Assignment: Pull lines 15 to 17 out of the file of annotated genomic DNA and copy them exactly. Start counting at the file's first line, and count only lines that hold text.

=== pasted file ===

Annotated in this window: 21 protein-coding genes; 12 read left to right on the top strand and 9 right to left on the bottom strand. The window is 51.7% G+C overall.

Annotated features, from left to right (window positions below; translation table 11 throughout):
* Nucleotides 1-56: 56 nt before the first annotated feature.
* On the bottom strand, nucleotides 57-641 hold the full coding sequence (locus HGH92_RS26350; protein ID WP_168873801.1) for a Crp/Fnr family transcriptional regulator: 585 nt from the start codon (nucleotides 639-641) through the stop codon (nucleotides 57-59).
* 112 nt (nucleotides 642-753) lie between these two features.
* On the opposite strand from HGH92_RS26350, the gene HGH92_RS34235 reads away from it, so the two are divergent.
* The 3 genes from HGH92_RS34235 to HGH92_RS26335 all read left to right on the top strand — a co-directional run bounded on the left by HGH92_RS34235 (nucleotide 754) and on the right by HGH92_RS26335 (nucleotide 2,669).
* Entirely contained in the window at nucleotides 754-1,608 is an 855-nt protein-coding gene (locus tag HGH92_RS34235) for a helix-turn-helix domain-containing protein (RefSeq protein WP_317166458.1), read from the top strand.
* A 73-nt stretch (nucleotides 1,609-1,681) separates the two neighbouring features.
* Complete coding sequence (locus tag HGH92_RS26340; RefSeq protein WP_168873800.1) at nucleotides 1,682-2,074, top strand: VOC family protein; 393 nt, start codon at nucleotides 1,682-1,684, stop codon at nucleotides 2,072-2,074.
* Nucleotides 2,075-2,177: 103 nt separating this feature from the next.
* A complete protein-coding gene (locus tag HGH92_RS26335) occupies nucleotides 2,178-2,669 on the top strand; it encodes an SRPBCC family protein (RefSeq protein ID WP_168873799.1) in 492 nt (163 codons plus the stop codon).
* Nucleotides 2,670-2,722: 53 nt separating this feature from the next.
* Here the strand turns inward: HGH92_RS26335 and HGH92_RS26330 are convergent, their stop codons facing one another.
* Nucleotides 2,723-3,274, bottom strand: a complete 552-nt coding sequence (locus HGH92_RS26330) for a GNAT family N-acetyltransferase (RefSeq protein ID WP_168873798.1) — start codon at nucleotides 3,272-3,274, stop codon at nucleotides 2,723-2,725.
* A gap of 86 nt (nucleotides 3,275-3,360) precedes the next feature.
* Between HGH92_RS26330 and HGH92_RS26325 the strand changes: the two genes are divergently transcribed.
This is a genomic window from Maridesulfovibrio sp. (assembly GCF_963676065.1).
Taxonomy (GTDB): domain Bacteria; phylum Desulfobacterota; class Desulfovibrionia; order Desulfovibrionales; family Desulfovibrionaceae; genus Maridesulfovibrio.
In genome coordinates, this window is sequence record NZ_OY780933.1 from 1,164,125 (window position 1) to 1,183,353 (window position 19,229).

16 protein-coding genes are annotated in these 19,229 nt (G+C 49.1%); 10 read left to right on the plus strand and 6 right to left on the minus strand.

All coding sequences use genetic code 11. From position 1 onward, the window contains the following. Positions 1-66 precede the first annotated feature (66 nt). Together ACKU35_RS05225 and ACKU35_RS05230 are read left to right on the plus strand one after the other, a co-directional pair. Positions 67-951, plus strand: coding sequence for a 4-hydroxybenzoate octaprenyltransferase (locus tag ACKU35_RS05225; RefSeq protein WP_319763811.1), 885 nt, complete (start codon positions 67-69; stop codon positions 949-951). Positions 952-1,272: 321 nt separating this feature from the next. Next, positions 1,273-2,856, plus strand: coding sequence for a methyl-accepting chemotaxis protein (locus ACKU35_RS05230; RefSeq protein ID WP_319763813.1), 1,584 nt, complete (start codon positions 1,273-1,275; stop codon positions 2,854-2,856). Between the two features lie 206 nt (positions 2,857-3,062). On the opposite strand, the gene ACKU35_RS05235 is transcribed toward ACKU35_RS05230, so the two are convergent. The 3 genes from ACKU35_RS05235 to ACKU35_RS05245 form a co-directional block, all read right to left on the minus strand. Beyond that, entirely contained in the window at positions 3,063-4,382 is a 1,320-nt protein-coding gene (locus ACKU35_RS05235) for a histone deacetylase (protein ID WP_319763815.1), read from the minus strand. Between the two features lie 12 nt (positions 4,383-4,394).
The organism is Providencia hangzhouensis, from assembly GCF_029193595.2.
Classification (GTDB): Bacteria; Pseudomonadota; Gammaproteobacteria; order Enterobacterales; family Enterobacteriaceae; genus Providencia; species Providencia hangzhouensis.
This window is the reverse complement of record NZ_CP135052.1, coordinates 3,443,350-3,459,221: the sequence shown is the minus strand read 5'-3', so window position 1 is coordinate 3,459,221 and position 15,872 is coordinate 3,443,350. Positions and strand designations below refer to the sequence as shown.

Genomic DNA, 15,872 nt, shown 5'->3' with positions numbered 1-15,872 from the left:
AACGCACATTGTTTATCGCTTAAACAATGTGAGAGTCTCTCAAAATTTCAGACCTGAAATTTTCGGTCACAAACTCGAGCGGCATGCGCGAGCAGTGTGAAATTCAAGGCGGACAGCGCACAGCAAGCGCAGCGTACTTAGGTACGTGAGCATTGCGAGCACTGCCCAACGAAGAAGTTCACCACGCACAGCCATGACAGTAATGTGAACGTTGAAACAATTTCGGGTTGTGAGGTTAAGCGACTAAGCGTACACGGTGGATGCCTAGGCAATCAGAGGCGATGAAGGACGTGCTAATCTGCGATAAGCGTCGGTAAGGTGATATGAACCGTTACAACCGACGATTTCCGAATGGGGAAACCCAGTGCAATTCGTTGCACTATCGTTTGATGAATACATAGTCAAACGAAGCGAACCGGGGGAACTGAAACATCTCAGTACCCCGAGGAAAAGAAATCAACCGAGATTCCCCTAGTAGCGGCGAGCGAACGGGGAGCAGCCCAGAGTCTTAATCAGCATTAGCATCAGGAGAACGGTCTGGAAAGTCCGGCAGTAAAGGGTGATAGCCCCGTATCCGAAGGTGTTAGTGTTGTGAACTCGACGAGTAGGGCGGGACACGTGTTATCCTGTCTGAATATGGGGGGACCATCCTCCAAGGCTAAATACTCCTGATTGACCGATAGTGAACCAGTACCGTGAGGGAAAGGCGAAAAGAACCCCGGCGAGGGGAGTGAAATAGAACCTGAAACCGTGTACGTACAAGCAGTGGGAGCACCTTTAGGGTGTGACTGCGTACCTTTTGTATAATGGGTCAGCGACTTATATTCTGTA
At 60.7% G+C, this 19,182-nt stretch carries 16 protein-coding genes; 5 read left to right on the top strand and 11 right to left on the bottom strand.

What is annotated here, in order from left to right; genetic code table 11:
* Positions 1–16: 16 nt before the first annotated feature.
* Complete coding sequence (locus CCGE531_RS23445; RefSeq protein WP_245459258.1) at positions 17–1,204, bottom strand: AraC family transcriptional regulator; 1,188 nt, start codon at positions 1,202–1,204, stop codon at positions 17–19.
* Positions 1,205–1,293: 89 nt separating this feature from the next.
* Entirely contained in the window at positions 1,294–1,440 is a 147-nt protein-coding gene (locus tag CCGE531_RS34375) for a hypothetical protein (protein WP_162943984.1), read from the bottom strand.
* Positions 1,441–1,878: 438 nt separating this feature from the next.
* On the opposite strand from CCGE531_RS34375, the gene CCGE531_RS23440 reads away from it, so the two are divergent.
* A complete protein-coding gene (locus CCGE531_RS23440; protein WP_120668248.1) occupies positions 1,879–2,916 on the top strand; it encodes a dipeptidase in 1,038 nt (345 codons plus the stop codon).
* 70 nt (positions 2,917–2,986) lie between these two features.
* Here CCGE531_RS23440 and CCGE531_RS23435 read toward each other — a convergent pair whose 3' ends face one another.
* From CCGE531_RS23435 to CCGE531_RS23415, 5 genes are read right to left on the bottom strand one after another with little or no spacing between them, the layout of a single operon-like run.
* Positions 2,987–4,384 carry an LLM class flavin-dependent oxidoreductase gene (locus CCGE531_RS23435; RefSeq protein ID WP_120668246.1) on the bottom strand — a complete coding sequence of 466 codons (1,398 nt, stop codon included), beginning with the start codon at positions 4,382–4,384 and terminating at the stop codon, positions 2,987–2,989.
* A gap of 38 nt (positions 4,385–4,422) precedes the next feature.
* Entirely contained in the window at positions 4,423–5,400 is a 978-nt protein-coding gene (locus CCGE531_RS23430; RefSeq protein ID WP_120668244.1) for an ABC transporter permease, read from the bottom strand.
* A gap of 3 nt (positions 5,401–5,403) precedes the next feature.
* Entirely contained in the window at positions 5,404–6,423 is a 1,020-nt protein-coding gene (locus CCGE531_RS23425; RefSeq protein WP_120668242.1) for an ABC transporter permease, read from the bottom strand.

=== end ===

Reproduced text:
* Nucleotides 2,723-3,274, bottom strand: a complete 552-nt coding sequence (locus HGH92_RS26330) for a GNAT family N-acetyltransferase (RefSeq protein ID WP_168873798.1) — start codon at nucleotides 3,272-3,274, stop codon at nucleotides 2,723-2,725.
* A gap of 86 nt (nucleotides 3,275-3,360) precedes the next feature.
* Between HGH92_RS26330 and HGH92_RS26325 the strand changes: the two genes are divergently transcribed.